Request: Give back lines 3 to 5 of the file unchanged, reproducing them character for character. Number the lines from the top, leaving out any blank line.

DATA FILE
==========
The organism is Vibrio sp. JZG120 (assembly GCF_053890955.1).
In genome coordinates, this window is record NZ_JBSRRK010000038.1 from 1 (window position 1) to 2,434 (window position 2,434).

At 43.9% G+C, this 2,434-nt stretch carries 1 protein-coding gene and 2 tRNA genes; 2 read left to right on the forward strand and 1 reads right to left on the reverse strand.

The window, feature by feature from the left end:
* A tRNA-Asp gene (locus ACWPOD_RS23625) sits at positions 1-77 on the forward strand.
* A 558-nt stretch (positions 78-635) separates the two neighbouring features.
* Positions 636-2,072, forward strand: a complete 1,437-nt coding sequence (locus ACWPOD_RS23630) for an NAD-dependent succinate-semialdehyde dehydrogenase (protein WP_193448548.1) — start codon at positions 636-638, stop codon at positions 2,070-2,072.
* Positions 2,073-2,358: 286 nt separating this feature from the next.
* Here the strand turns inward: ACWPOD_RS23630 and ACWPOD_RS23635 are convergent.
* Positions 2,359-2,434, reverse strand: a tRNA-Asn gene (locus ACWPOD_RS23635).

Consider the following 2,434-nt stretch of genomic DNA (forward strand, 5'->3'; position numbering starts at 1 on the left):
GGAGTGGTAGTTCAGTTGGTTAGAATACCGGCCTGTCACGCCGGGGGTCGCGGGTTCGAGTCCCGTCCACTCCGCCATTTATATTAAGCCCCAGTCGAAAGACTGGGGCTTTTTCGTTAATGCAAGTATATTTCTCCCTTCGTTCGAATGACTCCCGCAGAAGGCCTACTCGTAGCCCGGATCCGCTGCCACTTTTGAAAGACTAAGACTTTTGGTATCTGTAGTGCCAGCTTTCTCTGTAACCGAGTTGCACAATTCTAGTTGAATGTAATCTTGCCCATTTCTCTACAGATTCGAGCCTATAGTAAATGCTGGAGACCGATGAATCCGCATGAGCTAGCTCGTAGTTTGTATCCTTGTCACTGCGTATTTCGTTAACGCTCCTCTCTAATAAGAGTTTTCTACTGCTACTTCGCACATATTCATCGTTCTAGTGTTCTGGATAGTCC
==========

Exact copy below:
At 43.9% G+C, this 2,434-nt stretch carries 1 protein-coding gene and 2 tRNA genes; 2 read left to right on the forward strand and 1 reads right to left on the reverse strand.

The window, feature by feature from the left end:
* A tRNA-Asp gene (locus ACWPOD_RS23625) sits at positions 1-77 on the forward strand.